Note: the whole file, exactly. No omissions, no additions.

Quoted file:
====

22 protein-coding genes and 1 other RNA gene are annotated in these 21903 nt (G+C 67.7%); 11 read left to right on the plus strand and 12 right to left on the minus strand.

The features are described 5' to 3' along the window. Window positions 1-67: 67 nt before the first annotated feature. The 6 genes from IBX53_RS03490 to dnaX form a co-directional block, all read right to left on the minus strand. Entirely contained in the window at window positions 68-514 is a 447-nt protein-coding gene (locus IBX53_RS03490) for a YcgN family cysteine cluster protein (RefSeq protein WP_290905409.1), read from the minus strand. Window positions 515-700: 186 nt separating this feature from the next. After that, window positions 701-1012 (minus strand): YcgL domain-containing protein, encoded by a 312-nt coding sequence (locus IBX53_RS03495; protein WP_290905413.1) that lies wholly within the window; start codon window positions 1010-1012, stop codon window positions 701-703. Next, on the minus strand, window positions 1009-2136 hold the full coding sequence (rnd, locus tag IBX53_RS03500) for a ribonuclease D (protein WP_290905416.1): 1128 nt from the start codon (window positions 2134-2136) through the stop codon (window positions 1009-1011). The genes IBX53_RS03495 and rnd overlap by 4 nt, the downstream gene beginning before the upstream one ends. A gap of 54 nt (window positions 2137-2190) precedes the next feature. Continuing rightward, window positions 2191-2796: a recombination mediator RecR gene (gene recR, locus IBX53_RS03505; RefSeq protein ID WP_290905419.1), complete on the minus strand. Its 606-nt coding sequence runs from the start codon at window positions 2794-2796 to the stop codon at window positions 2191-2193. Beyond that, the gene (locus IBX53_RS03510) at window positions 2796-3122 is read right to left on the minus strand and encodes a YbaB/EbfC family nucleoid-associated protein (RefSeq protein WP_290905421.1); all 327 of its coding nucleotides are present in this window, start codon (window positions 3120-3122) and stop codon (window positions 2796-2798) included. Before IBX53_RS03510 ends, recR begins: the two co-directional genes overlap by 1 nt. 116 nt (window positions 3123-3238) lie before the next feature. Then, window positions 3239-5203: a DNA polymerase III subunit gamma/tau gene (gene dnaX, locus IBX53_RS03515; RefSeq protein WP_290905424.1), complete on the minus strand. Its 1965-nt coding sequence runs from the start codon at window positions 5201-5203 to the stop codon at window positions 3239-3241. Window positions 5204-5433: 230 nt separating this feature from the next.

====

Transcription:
22 protein-coding genes and 1 other RNA gene are annotated in these 21903 nt (G+C 67.7%); 11 read left to right on the plus strand and 12 right to left on the minus strand.

The features are described 5' to 3' along the window. Window positions 1-67: 67 nt before the first annotated feature. The 6 genes from IBX53_RS03490 to dnaX form a co-directional block, all read right to left on the minus strand. Entirely contained in the window at window positions 68-514 is a 447-nt protein-coding gene (locus IBX53_RS03490) for a YcgN family cysteine cluster protein (RefSeq protein WP_290905409.1), read from the minus strand. Window positions 515-700: 186 nt separating this feature from the next. After that, window positions 701-1012 (minus strand): YcgL domain-containing protein, encoded by a 312-nt coding sequence (locus IBX53_RS03495; protein WP_290905413.1) that lies wholly within the window; start codon window positions 1010-1012, stop codon window positions 701-703. Next, on the minus strand, window positions 1009-2136 hold the full coding sequence (rnd, locus tag IBX53_RS03500) for a ribonuclease D (protein WP_290905416.1): 1128 nt from the start codon (window positions 2134-2136) through the stop codon (window positions 1009-1011). The genes IBX53_RS03495 and rnd overlap by 4 nt, the downstream gene beginning before the upstream one ends. A gap of 54 nt (window positions 2137-2190) precedes the next feature. Continuing rightward, window positions 2191-2796: a recombination mediator RecR gene (gene recR, locus IBX53_RS03505; RefSeq protein ID WP_290905419.1), complete on the minus strand. Its 606-nt coding sequence runs from the start codon at window positions 2794-2796 to the stop codon at window positions 2191-2193. Beyond that, the gene (locus IBX53_RS03510) at window positions 2796-3122 is read right to left on the minus strand and encodes a YbaB/EbfC family nucleoid-associated protein (RefSeq protein WP_290905421.1); all 327 of its coding nucleotides are present in this window, start codon (window positions 3120-3122) and stop codon (window positions 2796-2798) included. Before IBX53_RS03510 ends, recR begins: the two co-directional genes overlap by 1 nt. 116 nt (window positions 3123-3238) lie before the next feature. Then, window positions 3239-5203: a DNA polymerase III subunit gamma/tau gene (gene dnaX, locus IBX53_RS03515; RefSeq protein WP_290905424.1), complete on the minus strand. Its 1965-nt coding sequence runs from the start codon at window positions 5201-5203 to the stop codon at window positions 3239-3241. Window positions 5204-5433: 230 nt separating this feature from the next.